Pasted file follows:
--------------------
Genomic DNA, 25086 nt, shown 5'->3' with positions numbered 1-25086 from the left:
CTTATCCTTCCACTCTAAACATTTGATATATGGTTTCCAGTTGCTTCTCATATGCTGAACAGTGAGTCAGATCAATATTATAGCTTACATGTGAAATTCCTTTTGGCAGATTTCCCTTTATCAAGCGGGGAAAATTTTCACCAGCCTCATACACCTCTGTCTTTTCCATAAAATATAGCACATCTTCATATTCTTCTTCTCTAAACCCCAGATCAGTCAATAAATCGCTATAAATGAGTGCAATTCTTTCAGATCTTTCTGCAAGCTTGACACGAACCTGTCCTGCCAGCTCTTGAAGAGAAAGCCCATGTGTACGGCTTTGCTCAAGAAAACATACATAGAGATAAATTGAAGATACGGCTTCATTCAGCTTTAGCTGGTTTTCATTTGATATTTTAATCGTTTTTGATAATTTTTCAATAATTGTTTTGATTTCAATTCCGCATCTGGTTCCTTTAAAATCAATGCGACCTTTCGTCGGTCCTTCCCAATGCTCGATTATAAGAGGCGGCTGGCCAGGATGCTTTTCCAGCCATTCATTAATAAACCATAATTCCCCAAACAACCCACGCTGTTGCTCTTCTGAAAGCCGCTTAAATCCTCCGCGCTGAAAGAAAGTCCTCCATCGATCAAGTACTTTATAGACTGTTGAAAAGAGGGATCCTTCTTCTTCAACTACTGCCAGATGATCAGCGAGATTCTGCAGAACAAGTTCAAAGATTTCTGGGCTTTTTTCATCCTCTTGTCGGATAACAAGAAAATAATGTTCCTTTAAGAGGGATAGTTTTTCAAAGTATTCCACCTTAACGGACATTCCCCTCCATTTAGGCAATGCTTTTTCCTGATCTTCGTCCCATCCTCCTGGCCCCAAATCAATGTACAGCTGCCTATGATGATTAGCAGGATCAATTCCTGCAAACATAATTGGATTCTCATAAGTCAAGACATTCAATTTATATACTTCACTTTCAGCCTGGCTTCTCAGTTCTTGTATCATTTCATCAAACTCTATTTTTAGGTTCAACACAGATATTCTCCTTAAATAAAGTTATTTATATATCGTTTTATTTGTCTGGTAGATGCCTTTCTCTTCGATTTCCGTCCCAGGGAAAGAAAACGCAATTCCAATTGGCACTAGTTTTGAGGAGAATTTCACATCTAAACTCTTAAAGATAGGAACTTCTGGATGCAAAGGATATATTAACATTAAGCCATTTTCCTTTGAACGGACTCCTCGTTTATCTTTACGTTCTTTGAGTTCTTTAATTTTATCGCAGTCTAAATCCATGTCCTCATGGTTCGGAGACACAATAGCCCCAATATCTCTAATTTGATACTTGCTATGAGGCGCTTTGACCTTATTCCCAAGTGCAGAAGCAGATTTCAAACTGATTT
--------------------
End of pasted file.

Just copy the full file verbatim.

Genomic DNA, 25086 nt, shown 5'->3' with positions numbered 1-25086 from the left:
CTTATCCTTCCACTCTAAACATTTGATATATGGTTTCCAGTTGCTTCTCATATGCTGAACAGTGAGTCAGATCAATATTATAGCTTACATGTGAAATTCCTTTTGGCAGATTTCCCTTTATCAAGCGGGGAAAATTTTCACCAGCCTCATACACCTCTGTCTTTTCCATAAAATATAGCACATCTTCATATTCTTCTTCTCTAAACCCCAGATCAGTCAATAAATCGCTATAAATGAGTGCAATTCTTTCAGATCTTTCTGCAAGCTTGACACGAACCTGTCCTGCCAGCTCTTGAAGAGAAAGCCCATGTGTACGGCTTTGCTCAAGAAAACATACATAGAGATAAATTGAAGATACGGCTTCATTCAGCTTTAGCTGGTTTTCATTTGATATTTTAATCGTTTTTGATAATTTTTCAATAATTGTTTTGATTTCAATTCCGCATCTGGTTCCTTTAAAATCAATGCGACCTTTCGTCGGTCCTTCCCAATGCTCGATTATAAGAGGCGGCTGGCCAGGATGCTTTTCCAGCCATTCATTAATAAACCATAATTCCCCAAACAACCCACGCTGTTGCTCTTCTGAAAGCCGCTTAAATCCTCCGCGCTGAAAGAAAGTCCTCCATCGATCAAGTACTTTATAGACTGTTGAAAAGAGGGATCCTTCTTCTTCAACTACTGCCAGATGATCAGCGAGATTCTGCAGAACAAGTTCAAAGATTTCTGGGCTTTTTTCATCCTCTTGTCGGATAACAAGAAAATAATGTTCCTTTAAGAGGGATAGTTTTTCAAAGTATTCCACCTTAACGGACATTCCCCTCCATTTAGGCAATGCTTTTTCCTGATCTTCGTCCCATCCTCCTGGCCCCAAATCAATGTACAGCTGCCTATGATGATTAGCAGGATCAATTCCTGCAAACATAATTGGATTCTCATAAGTCAAGACATTCAATTTATATACTTCACTTTCAGCCTGGCTTCTCAGTTCTTGTATCATTTCATCAAACTCTATTTTTAGGTTCAACACAGATATTCTCCTTAAATAAAGTTATTTATATATCGTTTTATTTGTCTGGTAGATGCCTTTCTCTTCGATTTCCGTCCCAGGGAAAGAAAACGCAATTCCAATTGGCACTAGTTTTGAGGAGAATTTCACATCTAAACTCTTAAAGATAGGAACTTCTGGATGCAAAGGATATATTAACATTAAGCCATTTTCCTTTGAACGGACTCCTCGTTTATCTTTACGTTCTTTGAGTTCTTTAATTTTATCGCAGTCTAAATCCATGTCCTCATGGTTCGGAGACACAATAGCCCCAATATCTCTAATTTGATACTTGCTATGAGGCGCTTTGACCTTATTCCCAAGTGCAGAAGCAGATTTCAAACTGATTT